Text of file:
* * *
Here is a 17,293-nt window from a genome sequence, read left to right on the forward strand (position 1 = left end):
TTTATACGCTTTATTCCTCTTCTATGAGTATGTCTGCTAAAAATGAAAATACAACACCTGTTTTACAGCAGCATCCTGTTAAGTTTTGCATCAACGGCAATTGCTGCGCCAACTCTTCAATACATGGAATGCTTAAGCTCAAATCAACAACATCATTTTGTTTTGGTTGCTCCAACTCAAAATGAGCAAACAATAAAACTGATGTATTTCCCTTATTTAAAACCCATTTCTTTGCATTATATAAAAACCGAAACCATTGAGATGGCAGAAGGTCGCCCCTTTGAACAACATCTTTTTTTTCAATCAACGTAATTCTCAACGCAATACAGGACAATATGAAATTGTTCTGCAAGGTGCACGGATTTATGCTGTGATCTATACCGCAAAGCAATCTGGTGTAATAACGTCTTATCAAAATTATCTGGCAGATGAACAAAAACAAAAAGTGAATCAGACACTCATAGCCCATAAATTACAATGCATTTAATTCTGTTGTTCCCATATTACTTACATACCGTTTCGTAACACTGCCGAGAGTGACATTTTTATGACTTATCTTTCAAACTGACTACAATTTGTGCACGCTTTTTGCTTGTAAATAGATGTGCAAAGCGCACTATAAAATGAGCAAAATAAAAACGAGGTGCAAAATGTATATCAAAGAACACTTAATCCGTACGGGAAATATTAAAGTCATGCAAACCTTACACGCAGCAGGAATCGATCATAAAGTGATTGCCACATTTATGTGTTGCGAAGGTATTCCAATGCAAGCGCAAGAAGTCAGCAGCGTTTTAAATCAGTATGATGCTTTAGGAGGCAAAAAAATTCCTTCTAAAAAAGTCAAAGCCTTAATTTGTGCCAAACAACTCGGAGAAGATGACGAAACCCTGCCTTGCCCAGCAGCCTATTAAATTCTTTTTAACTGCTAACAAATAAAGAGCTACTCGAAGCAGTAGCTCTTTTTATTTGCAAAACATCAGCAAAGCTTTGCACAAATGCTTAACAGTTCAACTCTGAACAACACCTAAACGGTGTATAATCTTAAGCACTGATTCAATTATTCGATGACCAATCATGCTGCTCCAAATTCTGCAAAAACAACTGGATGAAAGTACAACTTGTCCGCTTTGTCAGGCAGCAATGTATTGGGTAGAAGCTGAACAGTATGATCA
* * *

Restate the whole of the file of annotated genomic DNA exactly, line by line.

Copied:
Here is a 17,293-nt window from a genome sequence, read left to right on the forward strand (position 1 = left end):
TTTATACGCTTTATTCCTCTTCTATGAGTATGTCTGCTAAAAATGAAAATACAACACCTGTTTTACAGCAGCATCCTGTTAAGTTTTGCATCAACGGCAATTGCTGCGCCAACTCTTCAATACATGGAATGCTTAAGCTCAAATCAACAACATCATTTTGTTTTGGTTGCTCCAACTCAAAATGAGCAAACAATAAAACTGATGTATTTCCCTTATTTAAAACCCATTTCTTTGCATTATATAAAAACCGAAACCATTGAGATGGCAGAAGGTCGCCCCTTTGAACAACATCTTTTTTTTCAATCAACGTAATTCTCAACGCAATACAGGACAATATGAAATTGTTCTGCAAGGTGCACGGATTTATGCTGTGATCTATACCGCAAAGCAATCTGGTGTAATAACGTCTTATCAAAATTATCTGGCAGATGAACAAAAACAAAAAGTGAATCAGACACTCATAGCCCATAAATTACAATGCATTTAATTCTGTTGTTCCCATATTACTTACATACCGTTTCGTAACACTGCCGAGAGTGACATTTTTATGACTTATCTTTCAAACTGACTACAATTTGTGCACGCTTTTTGCTTGTAAATAGATGTGCAAAGCGCACTATAAAATGAGCAAAATAAAAACGAGGTGCAAAATGTATATCAAAGAACACTTAATCCGTACGGGAAATATTAAAGTCATGCAAACCTTACACGCAGCAGGAATCGATCATAAAGTGATTGCCACATTTATGTGTTGCGAAGGTATTCCAATGCAAGCGCAAGAAGTCAGCAGCGTTTTAAATCAGTATGATGCTTTAGGAGGCAAAAAAATTCCTTCTAAAAAAGTCAAAGCCTTAATTTGTGCCAAACAACTCGGAGAAGATGACGAAACCCTGCCTTGCCCAGCAGCCTATTAAATTCTTTTTAACTGCTAACAAATAAAGAGCTACTCGAAGCAGTAGCTCTTTTTATTTGCAAAACATCAGCAAAGCTTTGCACAAATGCTTAACAGTTCAACTCTGAACAACACCTAAACGGTGTATAATCTTAAGCACTGATTCAATTATTCGATGACCAATCATGCTGCTCCAAATTCTGCAAAAACAACTGGATGAAAGTACAACTTGTCCGCTTTGTCAGGCAGCAATGTATTGGGTAGAAGCTGAACAGTATGATCA